Santos and colleagues  found that the synergism between red cells and platelets in promoting thrombosis was not prevented by low-dose aspirin but only by 500 mg/day. The implication of these studies is that patients taking aspirin may not be fully protected against arterial thrombosis . In 1986 and 1988 [34, 35], through ex vivo aggregation experiments with platelet-rich plasma from volunteers taking aspirin, we showed that the inhibitory effect of aspirin on platelet aggregation induced by sodium arachidonate was overcome by the synergism between sodium arachidonate and platelet activating factor, or ADP or collagen. We employed a mixed agonist system in an attempt to better reflect the multiple stimuli that platelets encounter during in vivo activation. Under these conditions a normal platelet aggregation pattern was obtained, although the thromboxane level measured in the stimulated platelet-rich plasma was less than 5% in all aspirinated samples. Since this constitutes a "physiological effect at the site of eventual endothelial damage" it can not be called aspirin resistance.
As was also suggested by Bertele et al. , our study indicated no correlation between platelet function and thromboxane level, implying that aspirin does not prevent an agonist potentiation effect when low doses or a daily high dose are administered. These results are in line with those obtained by Cerletti et al. 
On the other hand, it is possible that in the PFA-100 device where a collagen/epinephrine or ADP/epinephrine coated cartridge is used, the synergistic effect of these two agonists has a similar outcome to that observed in our PRP aggregation studies. We suggest that this can not be called aspirin resistance and that the PFA-100 system used to define this concept, was overestimated
As pointed out by Patrono , recurrent vascular events despite the chronic use of aspirin should be defined as treatment failure instead aspirin resistance [unless we attribute treatment failure to aspirin resistance]. Aspirin resistance is a poorly defined term. It can imply a clinical inability of aspirin to protect individuals from arterial thrombotic events; or laboratory indications of the failure of aspirin to inhibit platelet activity, mainly platelet aggregation; or a close-to-normal urinary concentration of thromboxane metabolites. Possible mechanisms of aspirin resistance were detailed by Gaetano and Cerletti  and were summarized by Cambria-Kiely and Gandhi . They include: 1. Bioavailability of aspirin; 2. Platelet function; 3. Polymorphisms; 4. Platelet interactions with other blood cells and cell-derived products; 5. Several other factors i.e. stimulation of platelet aggregation by cigarette smoking; ASA resistant platelet aggregability by increased levels of norepinephrine, as seen during excessive exercise or periods of mental stress; biosynthesis of F-isoprostane 8-iso-prostaglandin [PGF2 alpha], a bioactive product of arachidonic acid peroxidation; and increased platelet sensitivity to collagen.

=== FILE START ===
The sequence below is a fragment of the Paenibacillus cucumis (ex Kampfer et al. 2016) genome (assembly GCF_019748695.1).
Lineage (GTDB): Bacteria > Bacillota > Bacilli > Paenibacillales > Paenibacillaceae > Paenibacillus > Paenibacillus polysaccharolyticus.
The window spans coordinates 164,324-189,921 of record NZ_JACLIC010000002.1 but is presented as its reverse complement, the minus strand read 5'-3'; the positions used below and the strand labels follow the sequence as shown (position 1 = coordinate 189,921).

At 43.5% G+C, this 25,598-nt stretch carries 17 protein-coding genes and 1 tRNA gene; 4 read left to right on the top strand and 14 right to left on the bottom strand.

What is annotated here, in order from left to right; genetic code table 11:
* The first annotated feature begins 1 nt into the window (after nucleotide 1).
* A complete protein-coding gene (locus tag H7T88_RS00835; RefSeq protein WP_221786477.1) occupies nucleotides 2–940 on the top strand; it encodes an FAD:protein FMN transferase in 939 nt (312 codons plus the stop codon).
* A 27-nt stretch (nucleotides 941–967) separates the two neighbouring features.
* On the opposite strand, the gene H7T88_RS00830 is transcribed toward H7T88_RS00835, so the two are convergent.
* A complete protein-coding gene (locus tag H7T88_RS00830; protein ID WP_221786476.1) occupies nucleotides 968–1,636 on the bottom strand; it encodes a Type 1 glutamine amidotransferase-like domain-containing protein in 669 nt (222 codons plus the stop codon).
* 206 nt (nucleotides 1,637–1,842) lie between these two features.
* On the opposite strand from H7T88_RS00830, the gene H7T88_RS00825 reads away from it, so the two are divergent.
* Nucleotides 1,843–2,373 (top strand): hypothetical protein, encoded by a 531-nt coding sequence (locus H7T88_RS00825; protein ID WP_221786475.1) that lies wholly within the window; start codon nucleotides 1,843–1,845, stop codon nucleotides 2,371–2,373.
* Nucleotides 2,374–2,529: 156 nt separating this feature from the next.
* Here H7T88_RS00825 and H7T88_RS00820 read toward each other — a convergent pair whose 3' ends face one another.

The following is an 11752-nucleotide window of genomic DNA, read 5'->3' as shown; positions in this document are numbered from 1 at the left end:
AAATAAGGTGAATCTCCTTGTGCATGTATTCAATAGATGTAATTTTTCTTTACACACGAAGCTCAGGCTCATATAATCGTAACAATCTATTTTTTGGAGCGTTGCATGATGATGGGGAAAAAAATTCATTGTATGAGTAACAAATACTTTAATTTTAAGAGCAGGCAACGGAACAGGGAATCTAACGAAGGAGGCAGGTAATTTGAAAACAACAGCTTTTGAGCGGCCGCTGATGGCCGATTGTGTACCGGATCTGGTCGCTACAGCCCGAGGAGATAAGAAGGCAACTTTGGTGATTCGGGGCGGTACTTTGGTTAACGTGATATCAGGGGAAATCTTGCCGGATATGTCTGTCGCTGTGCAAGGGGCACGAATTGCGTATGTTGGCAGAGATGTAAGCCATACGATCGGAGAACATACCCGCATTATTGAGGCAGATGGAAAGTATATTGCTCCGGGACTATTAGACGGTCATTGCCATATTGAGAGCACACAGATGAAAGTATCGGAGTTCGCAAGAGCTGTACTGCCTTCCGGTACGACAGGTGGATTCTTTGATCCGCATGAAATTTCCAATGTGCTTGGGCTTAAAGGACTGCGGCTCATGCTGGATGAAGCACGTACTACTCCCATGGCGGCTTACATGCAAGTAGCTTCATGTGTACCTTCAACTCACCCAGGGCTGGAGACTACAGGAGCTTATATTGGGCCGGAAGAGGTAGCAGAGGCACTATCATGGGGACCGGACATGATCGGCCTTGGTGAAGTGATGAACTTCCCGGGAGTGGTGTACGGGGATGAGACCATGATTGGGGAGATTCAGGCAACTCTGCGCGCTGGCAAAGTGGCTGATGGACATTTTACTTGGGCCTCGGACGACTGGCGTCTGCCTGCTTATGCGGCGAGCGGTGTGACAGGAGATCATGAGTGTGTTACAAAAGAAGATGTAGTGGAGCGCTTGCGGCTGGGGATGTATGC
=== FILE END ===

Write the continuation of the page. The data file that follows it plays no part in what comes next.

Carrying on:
The urinary concentrations of the metabolite 11-dehydrothromboxane B2 indicate the level of TXA2 generation. Eikelboom et al  indicated that in aspirin-treated patients, urinary concentrations of 11-dehydrothromboxane B2 predict the future risk of myocardial infarction or cardiovascular death. These authors also support the view that failure to suppress thromboxane generation defines aspirin resistance . This hypothesis assumes a direct association between the rise of urinary 11-dehydrothromboxane B2 levels and increment of vascular events [myocardial infarction, stroke and cardiovascular death].
Poor platelet responsiveness to aspirin was defined by Friend et al.  as aggregation of ≥ 50% of platelets using the PFA-100 device. Gum et al  defined aspirin resistance on the basis of the platelet aggregation assay: aggregation of ≥ 70% with 10 μM ADP, and of ≥ 20% with 0.5 mg/ml arachidonic acid, constituted aspirin resistance. They also defined aspirin semiresponders as meeting one but not both of these criteria. There seems to be no correlation between the results obtained by aggregometry and by the PFA-100 device, as showed by Gum et al : of the 18 patients who were aspirin resistant by aggregation, only 4 were aspirin resistant by PFA-100.
Anti-aggregatory treatment with ASA was considered by Tarjan et al.  to be ineffective if typical aggregation curves were obtained above the following final inducer concentrations: ADP: > 5 μM, epinephrine: > 5 μM, arachidonic acid: > 250 μM, collagen: > 2 μg/ml. Compliance by subjects was proven by HPLC determination of urinary metabolites of ASA, performed immediately after admission .
Sane et al.  considered patients to be aspirin non-responsive when 4 of the following 5 parameters were observed: collagen-induced aggregation >70%; adenosine diphosphate-induced aggregation >60%, whole blood aggregation >18 ohms; expression of active GP IIb/IIIa >220 log mean fluorescence intensity units; and P-selectin positivity >8%. When the PFA-100 device was used, aspirin resistance was defined in terms of a normal collagen and/or epinephrine closure time [< or = 193 seconds] .